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Do community-based active case-finding interventions have indirect impacts on wider TB case detection and determinants of subsequent TB testing behaviour? A systematic review

  • Helena R. A. Feasey ,

    Roles Conceptualization, Data curation, Formal analysis, Methodology, Project administration, Writing – original draft, Writing – review & editing

    Affiliations Malawi-Liverpool-Wellcome Trust Clinical Research Programme, Blantyre, Malawi, TB Centre, London School of Hygiene and Tropical Medicine, London, London

  • Rachael M. Burke,

    Roles Data curation, Formal analysis, Methodology, Writing – review & editing

    Affiliations Malawi-Liverpool-Wellcome Trust Clinical Research Programme, Blantyre, Malawi, TB Centre, London School of Hygiene and Tropical Medicine, London, London

  • Marriott Nliwasa,

    Roles Data curation, Formal analysis, Writing – review & editing

    Affiliation College of Medicine, University of Malawi, Blantyre, Malawi

  • Lelia H. Chaisson,

    Roles Data curation, Writing – review & editing

    Affiliation Division of Infectious Diseases, Department of Medicine, University of Illinois at Chicago, Chicago, IL, United States of America

  • Jonathan E. Golub,

    Roles Writing – review & editing

    Affiliation Center for Tuberculosis Research, Department of Medicine, Johns Hopkins University, Baltimore, MD, United States of America

  • Fahd Naufal,

    Roles Data curation, Writing – review & editing

    Affiliation Center for Tuberculosis Research, Department of Medicine, Johns Hopkins University, Baltimore, MD, United States of America

  • Adrienne E. Shapiro,

    Roles Data curation, Writing – review & editing

    Affiliation Department of Global Health and Department of Medicine, University of Washington, Seattle, WA, United States of America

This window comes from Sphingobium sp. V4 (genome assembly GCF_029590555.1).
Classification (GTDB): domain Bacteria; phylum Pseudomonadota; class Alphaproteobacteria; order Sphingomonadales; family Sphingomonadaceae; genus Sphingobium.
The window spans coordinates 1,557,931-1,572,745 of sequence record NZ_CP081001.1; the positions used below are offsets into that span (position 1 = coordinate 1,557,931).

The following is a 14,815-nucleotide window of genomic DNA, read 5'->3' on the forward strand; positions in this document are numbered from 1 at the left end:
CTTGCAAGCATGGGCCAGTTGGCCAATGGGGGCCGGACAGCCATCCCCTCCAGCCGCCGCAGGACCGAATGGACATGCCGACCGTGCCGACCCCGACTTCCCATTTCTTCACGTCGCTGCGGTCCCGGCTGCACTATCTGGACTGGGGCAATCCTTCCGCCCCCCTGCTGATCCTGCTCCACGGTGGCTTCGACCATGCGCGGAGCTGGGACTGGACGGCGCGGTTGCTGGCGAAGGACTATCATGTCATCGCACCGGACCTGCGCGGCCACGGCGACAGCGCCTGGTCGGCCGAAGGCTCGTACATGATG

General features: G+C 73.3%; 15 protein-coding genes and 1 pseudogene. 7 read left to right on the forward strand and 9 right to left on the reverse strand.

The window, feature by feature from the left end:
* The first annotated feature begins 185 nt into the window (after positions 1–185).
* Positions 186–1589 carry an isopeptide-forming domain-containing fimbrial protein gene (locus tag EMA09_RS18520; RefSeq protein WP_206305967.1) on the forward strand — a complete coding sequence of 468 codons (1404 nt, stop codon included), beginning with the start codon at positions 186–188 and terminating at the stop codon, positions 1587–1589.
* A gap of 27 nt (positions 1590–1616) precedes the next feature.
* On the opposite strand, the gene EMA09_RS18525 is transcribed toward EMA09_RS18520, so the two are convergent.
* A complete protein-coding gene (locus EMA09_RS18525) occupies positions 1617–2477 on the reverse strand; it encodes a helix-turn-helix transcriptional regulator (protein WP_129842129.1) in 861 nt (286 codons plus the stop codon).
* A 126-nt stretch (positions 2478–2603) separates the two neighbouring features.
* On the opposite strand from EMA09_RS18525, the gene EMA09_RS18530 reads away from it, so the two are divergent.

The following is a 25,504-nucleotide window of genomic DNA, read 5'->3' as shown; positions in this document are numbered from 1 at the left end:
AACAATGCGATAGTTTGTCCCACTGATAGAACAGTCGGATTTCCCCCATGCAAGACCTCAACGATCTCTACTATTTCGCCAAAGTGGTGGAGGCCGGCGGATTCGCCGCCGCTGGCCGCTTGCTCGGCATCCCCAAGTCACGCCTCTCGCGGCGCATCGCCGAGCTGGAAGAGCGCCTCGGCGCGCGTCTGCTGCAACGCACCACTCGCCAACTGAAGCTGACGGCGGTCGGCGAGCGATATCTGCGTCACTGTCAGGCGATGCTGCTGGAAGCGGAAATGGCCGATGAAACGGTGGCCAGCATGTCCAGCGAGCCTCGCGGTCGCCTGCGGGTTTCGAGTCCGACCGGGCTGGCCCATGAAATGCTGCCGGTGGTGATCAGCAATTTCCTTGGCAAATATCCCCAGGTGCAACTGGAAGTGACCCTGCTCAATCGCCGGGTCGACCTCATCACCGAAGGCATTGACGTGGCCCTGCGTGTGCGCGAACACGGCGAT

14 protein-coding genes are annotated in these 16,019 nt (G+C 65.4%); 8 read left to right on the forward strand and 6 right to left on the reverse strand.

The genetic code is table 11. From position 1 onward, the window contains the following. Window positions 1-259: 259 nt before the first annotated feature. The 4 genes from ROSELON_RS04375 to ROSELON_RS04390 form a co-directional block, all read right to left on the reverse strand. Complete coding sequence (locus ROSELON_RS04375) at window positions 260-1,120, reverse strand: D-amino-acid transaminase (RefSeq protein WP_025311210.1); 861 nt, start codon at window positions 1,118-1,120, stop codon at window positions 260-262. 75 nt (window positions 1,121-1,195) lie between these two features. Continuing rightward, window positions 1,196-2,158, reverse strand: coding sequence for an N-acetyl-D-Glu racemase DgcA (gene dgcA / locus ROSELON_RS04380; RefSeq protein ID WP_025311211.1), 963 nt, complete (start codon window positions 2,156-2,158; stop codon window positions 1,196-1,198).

• Maria Ruperez,

    Roles Writing – review & editing

    Affiliation TB Centre, London School of Hygiene and Tropical Medicine, London, London

  • Lily Telisinghe,

    Roles Writing – review & editing

    Affiliations TB Centre, London School of Hygiene and Tropical Medicine, London, London, Zambart, University of Zambia School of Public Health, Ridgeway, Zambia

  • Helen Ayles,

    Roles Writing – review & editing

    Affiliations TB Centre, London School of Hygiene and Tropical Medicine, London, London, Zambart, University of Zambia School of Public Health, Ridgeway, Zambia

  • Cecily Miller,

    Roles Conceptualization, Writing – review & editing

    Affiliation WHO, Geneva, Switzerland

  • Helen E. D. Burchett,

    Roles Writing – review & editing

    Affiliation Faculty of Public Health & Policy, London School of Hygiene and Tropical Medicine, London, United Kingdom

  • Peter MacPherson,

    Roles Conceptualization, Formal analysis, Methodology, Writing – original draft, Writing – review & editing

    Affiliations Malawi-Liverpool-Wellcome Trust Clinical Research Programme, Blantyre, Malawi, TB Centre, London School of Hygiene and Tropical Medicine, London, London, Liverpool School of Tropical Medicine, Liverpool, United Kingdom

  • Elizabeth L. Corbett